Sleep is a contributing factor to our health; a severe lack of it can have a massively detrimental effect on our wellbeing. Not only do we function less well without enough quality shuteye, it can also lead to some serious long-term health problems. A study earlier this year - Sleep: A Global Perspective - highlighted sleep trends and habits around the world and found that 61% of Brits felt they needed seven to nine hours each night to be at their most productive. Indeed, another study investigated the risk to night workers of operating through the wee small hours - a work pattern that flies in the face of our body clocks. It went as far as to suggest that it can throw the body 'into chaos' if out of synch with usual day-night behaviour and could even cause long-term damage. So, if night-time sleep is so precious, why do most of us seemingly take it for granted? Here, we list some of the lesser-known signs that suggest we're missing out on high quality rest…
1. Your complexion is less than perfect. Everyone needs beauty sleep. Lacklustre skin, a breakout of spots and too many 'sags and bags 'may indicate you are skimping on your ZZZZs. There are a number of reasons for this:
- A lack of quality sleep can lead to stress which, in turn, means the body makes more of the stress hormone, cortisol, and this will increase inflammation.
- Your immune system produces cytokines while you sleep - these are the proteins that help protect against infections and inflammation. But take note, the body cannot fight off infection if it hasn't switched off at night.
- Recent research found that sleep-deprived women suffer premature skin ageing and a decrease in the skin's ability to recover after exposure to the sun - signs include fine lines, uneven pigmentation, slackening of skin and reduced elasticity.
2. You cannot think straight. Poor sleep reduces the ability to make decisions and increases the risk of making mistakes. Sluggishness from poor sleep challenges our sharp thinking and impacts on our bid to react quickly to events and circumstances that require it. We may also suffer a loss of memory and any routine tasks involving problem solving and time management skills will become even more difficult to carry out.
3. You've lost your mojo. Feeling uninspired? Tired and emotional? Weepy and short- tempered? We all feel frazzled after a night on the tiles - multiply that by several nights and the brain suffers because it misses out on that much-needed time spent in a lower gear. In order to function properly and efficiently, the brain needs us to sleep so it can reorder thought processes and assess the day's events and our experiences of them. Research suggests that sleep helps clear toxic molecules from the brain, too.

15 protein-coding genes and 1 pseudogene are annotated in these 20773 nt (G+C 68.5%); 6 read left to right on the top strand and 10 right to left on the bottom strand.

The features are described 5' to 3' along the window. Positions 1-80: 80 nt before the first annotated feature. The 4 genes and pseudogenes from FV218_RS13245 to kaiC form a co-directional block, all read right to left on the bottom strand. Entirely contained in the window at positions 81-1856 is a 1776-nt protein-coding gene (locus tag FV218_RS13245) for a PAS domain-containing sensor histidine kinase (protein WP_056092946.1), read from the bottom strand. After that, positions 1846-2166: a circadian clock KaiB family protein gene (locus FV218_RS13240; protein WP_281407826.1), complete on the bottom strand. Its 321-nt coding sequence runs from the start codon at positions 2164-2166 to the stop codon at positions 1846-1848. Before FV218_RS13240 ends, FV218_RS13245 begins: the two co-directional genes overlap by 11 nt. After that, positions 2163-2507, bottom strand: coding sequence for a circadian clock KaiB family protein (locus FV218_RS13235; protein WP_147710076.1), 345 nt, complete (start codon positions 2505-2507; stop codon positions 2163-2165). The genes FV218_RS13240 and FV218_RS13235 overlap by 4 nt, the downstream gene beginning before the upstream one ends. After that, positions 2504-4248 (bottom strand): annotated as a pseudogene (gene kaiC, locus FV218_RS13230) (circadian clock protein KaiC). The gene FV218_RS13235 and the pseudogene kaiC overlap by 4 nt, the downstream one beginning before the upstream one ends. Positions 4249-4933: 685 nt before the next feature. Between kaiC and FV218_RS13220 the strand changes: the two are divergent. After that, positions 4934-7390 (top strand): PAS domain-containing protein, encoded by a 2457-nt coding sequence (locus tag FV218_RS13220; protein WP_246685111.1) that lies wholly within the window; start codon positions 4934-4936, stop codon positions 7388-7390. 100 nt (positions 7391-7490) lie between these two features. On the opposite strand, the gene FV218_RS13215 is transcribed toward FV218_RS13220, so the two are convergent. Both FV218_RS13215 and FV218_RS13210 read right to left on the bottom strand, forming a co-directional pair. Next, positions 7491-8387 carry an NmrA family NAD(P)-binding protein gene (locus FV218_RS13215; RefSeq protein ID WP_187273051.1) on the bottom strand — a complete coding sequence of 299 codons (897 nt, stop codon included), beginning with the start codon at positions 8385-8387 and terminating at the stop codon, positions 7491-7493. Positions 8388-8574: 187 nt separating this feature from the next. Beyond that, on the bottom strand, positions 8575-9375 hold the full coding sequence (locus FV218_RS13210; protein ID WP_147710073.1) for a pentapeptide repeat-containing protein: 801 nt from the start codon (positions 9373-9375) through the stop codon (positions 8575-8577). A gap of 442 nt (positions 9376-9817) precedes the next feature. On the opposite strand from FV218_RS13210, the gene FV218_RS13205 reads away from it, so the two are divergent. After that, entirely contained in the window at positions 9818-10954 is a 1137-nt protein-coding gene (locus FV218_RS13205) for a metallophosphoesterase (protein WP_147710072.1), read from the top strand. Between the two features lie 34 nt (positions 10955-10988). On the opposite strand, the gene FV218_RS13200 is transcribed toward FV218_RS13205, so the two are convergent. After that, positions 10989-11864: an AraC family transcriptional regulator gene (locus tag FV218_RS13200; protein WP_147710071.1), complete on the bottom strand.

4. You're hungry - and piling on the pounds. If the brain is not getting the energy it needs from sleep, it will often try to get it from food. We may suffer some serious craving and, if we're awake at night, may even indulge in some sneaky snacking. Try to resist! We can also gain weight - let's face it, when we're tired, we often cannot be bothered to prepare a healthy meal and will be tempted to order that calorific takeaway. Poor sleep affects our blood sugar regulation and, as we stop watching what we're eating, we also crave a sugar hit. Scientists also found that just four and a half hours of sleep for four days straight can reduce our fat cells' ability to respond to insulin (the hormone responsible for regulating energy) by 30%.
5. You are impulsive. We have all had those moments of impulse buys and desires. Think about it - did they occur after a lack of snooze time? Scientists suggest poor sleep exhausts our internal resources and willpower. One study found that substance abuse, gambling and excessive spending can all be curbed with some decent sleeping habits.
- Dim the lights about an hour before bed to signal to your body that sleep time is approaching
- Make your bedroom peaceful and relaxing by keeping it clutter-free and electronic gadget-free - and that includes the TV!
- Use an old-fashioned clock as an alarm and switch off that mobile! Light receptors in the retina signal to the brain about the status of the outside world and may affect sleep-wake rhythms
- Keep your bedroom cool for sleep so switch off the radiators at night-time, however cold it may be outside
- Choose mattresses and pillows comfortable for you
- Burning perfumed oils and having a lavender-scented bath before bedtime will help to relax you
- Go to bed at the same time each night and get up at the same time each morning
- Avoid large meals, caffeine and alcohol close to bedtime
- Avoid nicotine completely.